Synthetic cannabinoids, like WIN-55, make it easy to get reproducible results.
Cannabidiol (CBD) is the second most abundant natural cannabinoid in cannabis, beaten only by THC (Tetrahydrocannabinol). The two differ in that the CBD does not cause the intoxicating effects often associated with cannabis. But, both are heavily investigated for potential medicinal value. Why then do synthetic cannabinoids dominate research circles? Synthetic cannabinoids, such as WIN-55, may have similar effects to cannabis, but are they truly comparable in terms of effects on the human body?
Do Synthetic Cannabinoids Like WIN-55 Bind to CB1 and CB2 Receptors?
WIN-55 is a cannabinergic compound that acts as a cannabinoid receptor agonist. WIN-55 produces similar effects to tetrahydrocannabinol (THC), the intoxicating cannabinoid in cannabis.
THC is a weak partial agonist of CB1 and CB2 receptors. WIN-55, as well as other aminoalkylindoles found in synthetic cannabis products, are full CB1 receptor agonists. Full agonists bind to a receptor with the maximum response possible. This is why researchers believe that synthetic cannabinoids, such as WIN-55, produce such intense effects. There is no amount of THC that can stimulate cannabinoid receptors to the same extent as synthetic cannabinoids.
In the end, researchers are still left with an unanswered questions. Are the effects of synthetic cannabinoids due to heavy cannabinoid receptor stimulation, or interactions with non-cannabinoid systems?
What Are the Effects of WIN-55?
The research on WIN55 and what we know at this point:
- WIN55 can prevent vomiting in ferrets
- WIN55 inhibits the proliferation of BEL7402 hepatocellular carcinoma cells
- One study looking at the effect of WIN-55 on rats and sleep found that WIN-55 seems to induce a sleep-promoting effect
Are Synthetic Cannabinoids Safe?
Despite any potential benefits of synthetic cannabis, the cons may outweigh some of the pros. Toxicological findings have clearly demonstrated that synthetic cannabinoids are not always a safe alternative to cannabis due to their enhanced toxicity.
The chemical differences of synthetic cannabinoids and their powerful cannabimimetic effects increase the risk of adverse reactions. The different cellular and metabolic signaling pathways of synthetic cannabinoid excretion may cause the enhanced toxicity of WIN-55.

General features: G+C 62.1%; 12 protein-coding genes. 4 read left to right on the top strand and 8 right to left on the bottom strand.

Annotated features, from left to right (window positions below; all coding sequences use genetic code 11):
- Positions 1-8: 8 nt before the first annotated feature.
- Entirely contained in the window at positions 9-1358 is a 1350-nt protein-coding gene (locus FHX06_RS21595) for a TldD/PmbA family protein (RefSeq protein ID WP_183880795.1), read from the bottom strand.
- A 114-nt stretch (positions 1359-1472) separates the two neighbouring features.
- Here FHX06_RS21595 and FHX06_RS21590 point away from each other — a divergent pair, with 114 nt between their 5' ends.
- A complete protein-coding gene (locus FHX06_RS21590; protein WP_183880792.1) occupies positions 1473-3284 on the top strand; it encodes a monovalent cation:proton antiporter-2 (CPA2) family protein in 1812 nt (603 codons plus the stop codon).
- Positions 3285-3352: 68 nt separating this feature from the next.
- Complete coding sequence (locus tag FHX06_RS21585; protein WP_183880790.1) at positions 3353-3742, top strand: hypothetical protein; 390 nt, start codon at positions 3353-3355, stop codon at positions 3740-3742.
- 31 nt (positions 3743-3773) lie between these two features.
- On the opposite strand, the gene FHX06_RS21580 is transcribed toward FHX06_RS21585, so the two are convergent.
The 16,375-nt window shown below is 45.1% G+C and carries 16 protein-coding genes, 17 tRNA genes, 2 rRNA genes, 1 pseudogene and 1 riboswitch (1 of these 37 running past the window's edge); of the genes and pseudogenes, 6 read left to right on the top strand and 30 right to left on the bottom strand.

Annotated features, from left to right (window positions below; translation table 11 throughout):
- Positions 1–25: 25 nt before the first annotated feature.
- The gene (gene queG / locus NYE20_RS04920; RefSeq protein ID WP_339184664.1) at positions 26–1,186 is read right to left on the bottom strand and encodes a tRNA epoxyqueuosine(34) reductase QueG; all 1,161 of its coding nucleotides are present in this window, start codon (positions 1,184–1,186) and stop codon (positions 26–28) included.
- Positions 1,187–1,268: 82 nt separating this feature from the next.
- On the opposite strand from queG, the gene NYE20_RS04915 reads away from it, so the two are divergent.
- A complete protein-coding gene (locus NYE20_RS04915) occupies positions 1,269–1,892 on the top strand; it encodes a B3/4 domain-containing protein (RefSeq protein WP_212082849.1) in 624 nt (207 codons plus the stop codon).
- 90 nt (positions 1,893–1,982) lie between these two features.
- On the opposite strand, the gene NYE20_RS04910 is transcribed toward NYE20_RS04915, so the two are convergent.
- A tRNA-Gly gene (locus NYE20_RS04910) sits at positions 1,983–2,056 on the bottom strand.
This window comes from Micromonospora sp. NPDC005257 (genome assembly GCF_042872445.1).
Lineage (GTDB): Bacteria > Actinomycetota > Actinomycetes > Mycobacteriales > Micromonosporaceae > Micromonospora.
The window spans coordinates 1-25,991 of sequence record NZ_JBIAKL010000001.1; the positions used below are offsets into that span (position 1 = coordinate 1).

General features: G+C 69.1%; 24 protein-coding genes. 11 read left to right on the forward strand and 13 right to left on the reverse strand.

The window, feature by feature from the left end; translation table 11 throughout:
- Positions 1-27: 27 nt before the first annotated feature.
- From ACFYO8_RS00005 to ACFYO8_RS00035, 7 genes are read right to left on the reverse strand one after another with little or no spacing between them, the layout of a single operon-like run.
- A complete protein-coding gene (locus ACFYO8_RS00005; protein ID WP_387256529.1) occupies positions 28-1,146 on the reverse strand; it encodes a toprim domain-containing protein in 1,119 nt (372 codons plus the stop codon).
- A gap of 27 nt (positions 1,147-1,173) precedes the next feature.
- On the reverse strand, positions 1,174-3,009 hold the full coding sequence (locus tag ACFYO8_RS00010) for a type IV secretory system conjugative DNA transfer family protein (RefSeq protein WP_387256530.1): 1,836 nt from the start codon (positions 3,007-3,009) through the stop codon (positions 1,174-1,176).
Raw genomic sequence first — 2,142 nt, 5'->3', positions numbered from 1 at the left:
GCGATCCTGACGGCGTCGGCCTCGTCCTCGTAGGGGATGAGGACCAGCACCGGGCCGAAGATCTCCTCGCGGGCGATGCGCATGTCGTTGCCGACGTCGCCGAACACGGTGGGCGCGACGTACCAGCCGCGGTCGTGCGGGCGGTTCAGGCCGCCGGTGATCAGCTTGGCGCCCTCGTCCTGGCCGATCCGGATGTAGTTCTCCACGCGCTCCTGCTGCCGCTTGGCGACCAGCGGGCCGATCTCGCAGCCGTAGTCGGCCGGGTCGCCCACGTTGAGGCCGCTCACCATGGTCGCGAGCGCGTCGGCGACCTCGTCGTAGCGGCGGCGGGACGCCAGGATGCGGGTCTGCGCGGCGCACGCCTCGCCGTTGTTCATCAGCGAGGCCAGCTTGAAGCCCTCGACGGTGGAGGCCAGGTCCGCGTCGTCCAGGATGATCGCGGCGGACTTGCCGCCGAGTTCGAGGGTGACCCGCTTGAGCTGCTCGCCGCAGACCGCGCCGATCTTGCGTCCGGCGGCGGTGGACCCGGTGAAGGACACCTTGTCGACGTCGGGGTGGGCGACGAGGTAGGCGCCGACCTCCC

Cannabis has never directly caused death, according to a recent 2019 review. This is in contrast to types of synthetic cannabis, which certainly has.
Synthesizing CBD Is Not The Same Thing As Synthetic CBD
Scientists at the University of California Berkley achieved the first successful attempt at synthesizing CBD using synthetic biology. Their technique involves the manipulation of the genome of Saccharomyces cerevisiae, a species of yeast. The team inserted genes from several different organisms involved in the metabolism of galactose, a type of sugar, including the gene responsible for a previously undiscovered enzyme found in cannabis. The result is an organism that eats sugar and spits out the molecule CBD, and others like it.
This discovery allows researchers to synthesize a range of cannabinoids. They found that altering some of the nutrients used to grow the yeast caused it to produce cannabinoids that differ slightly from those found naturally. They also found that they could further chemically alter the compounds produced. This opens the opportunity for a vast number of compounds that produce similar effects to real cannabinoids.
Why The Race to Synthesize Cannabis?
Research has shown that both CBD and THC have a range of medicinal properties. CBD has been shown to help relieve pain, decrease inflammation, and to reduce symptoms of a variety of disorders such as ADHD, anxiety, multiple sclerosis, and depression. CBD also has minimal side effects. So, if CBD is so promising, then why is it that the FDA has approved only one CBD-based medicine?
Companies looking to produce CBD-based medicines are facing some challenges that synthetic CBD could alleviate. Currently, any lab that wants to research CBD’s potential uses has to source it from plant material. This means they must either cultivate their own or buy it from outside growers. This becomes a further problem in areas where the law restricts access to and possession of the plant. Available plants contain a low abundance of CBD relative to the needs of researchers.
These factors make the acquisition of cannabis, and consequently, research on it, a significant investment of both time and money. Synthetic cannabis would alleviate much of the financial and legal burden of researchers by allowing them to produce cannabinoids in much higher quantities without having to navigate complicated legislation.
Is There a Market for Synthetic CBD?
The market for CBD was recently projected to reach $16 billion in revenue by 2025. In the future, synthetic CBD has the potential to be more attractive than plant-derived CBD to both patients and medical professionals prescribing it. These synthetic cannabinoids are cheaper for companies to produce. Synthetic CBD also has fewer impurities (pesticides, etc.) than plant-derived CBD and more reliable dosing.
Medical professionals may be more confident that the compounds will work as expected, and their patients will be sure to appreciate the absence of foreign compounds in their medication.
In the end, there is a lot of potential for the growth of the synthetic cannabis market, particularly for CBD. Time will tell if research can develop an analogue for cannabis that more closely matches its effects on the human body.